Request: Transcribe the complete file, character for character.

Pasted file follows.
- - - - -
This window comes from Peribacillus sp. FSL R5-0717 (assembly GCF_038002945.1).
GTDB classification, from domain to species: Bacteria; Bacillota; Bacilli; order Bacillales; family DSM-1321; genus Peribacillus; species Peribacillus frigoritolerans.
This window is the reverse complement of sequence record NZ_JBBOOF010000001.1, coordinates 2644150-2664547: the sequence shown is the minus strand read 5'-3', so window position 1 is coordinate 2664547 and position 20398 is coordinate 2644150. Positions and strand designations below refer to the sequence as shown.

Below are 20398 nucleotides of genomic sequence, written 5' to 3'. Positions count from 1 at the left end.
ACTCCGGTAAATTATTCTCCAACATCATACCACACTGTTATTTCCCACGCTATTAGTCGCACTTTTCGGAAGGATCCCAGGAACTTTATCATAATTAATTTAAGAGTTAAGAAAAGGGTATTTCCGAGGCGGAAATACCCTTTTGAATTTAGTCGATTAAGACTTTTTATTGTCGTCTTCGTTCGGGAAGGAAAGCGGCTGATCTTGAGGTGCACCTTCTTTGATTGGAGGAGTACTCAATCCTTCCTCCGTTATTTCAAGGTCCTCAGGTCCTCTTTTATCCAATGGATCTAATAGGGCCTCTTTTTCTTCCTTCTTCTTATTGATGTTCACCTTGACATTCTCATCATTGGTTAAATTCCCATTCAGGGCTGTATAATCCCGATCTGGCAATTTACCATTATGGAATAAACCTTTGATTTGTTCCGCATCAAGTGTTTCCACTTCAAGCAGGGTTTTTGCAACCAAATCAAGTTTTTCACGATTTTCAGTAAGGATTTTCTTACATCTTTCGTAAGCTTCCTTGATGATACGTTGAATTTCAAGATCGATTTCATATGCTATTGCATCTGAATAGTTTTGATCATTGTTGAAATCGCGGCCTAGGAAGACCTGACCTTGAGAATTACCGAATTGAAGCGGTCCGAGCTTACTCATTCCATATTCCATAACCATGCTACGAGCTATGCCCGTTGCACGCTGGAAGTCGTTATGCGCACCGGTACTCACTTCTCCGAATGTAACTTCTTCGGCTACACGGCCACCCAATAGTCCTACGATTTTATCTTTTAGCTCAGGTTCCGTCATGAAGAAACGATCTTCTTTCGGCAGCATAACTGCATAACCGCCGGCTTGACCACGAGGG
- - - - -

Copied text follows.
This window comes from Peribacillus sp. FSL R5-0717 (assembly GCF_038002945.1).
GTDB classification, from domain to species: Bacteria; Bacillota; Bacilli; order Bacillales; family DSM-1321; genus Peribacillus; species Peribacillus frigoritolerans.
This window is the reverse complement of sequence record NZ_JBBOOF010000001.1, coordinates 2644150-2664547: the sequence shown is the minus strand read 5'-3', so window position 1 is coordinate 2664547 and position 20398 is coordinate 2644150. Positions and strand designations below refer to the sequence as shown.

Below are 20398 nucleotides of genomic sequence, written 5' to 3'. Positions count from 1 at the left end.
ACTCCGGTAAATTATTCTCCAACATCATACCACACTGTTATTTCCCACGCTATTAGTCGCACTTTTCGGAAGGATCCCAGGAACTTTATCATAATTAATTTAAGAGTTAAGAAAAGGGTATTTCCGAGGCGGAAATACCCTTTTGAATTTAGTCGATTAAGACTTTTTATTGTCGTCTTCGTTCGGGAAGGAAAGCGGCTGATCTTGAGGTGCACCTTCTTTGATTGGAGGAGTACTCAATCCTTCCTCCGTTATTTCAAGGTCCTCAGGTCCTCTTTTATCCAATGGATCTAATAGGGCCTCTTTTTCTTCCTTCTTCTTATTGATGTTCACCTTGACATTCTCATCATTGGTTAAATTCCCATTCAGGGCTGTATAATCCCGATCTGGCAATTTACCATTATGGAATAAACCTTTGATTTGTTCCGCATCAAGTGTTTCCACTTCAAGCAGGGTTTTTGCAACCAAATCAAGTTTTTCACGATTTTCAGTAAGGATTTTCTTACATCTTTCGTAAGCTTCCTTGATGATACGTTGAATTTCAAGATCGATTTCATATGCTATTGCATCTGAATAGTTTTGATCATTGTTGAAATCGCGGCCTAGGAAGACCTGACCTTGAGAATTACCGAATTGAAGCGGTCCGAGCTTACTCATTCCATATTCCATAACCATGCTACGAGCTATGCCCGTTGCACGCTGGAAGTCGTTATGCGCACCGGTACTCACTTCTCCGAATGTAACTTCTTCGGCTACACGGCCACCCAATAGTCCTACGATTTTATCTTTTAGCTCAGGTTCCGTCATGAAGAAACGATCTTCTTTCGGCAGCATAACTGCATAACCGCCGGCTTGACCACGAGGG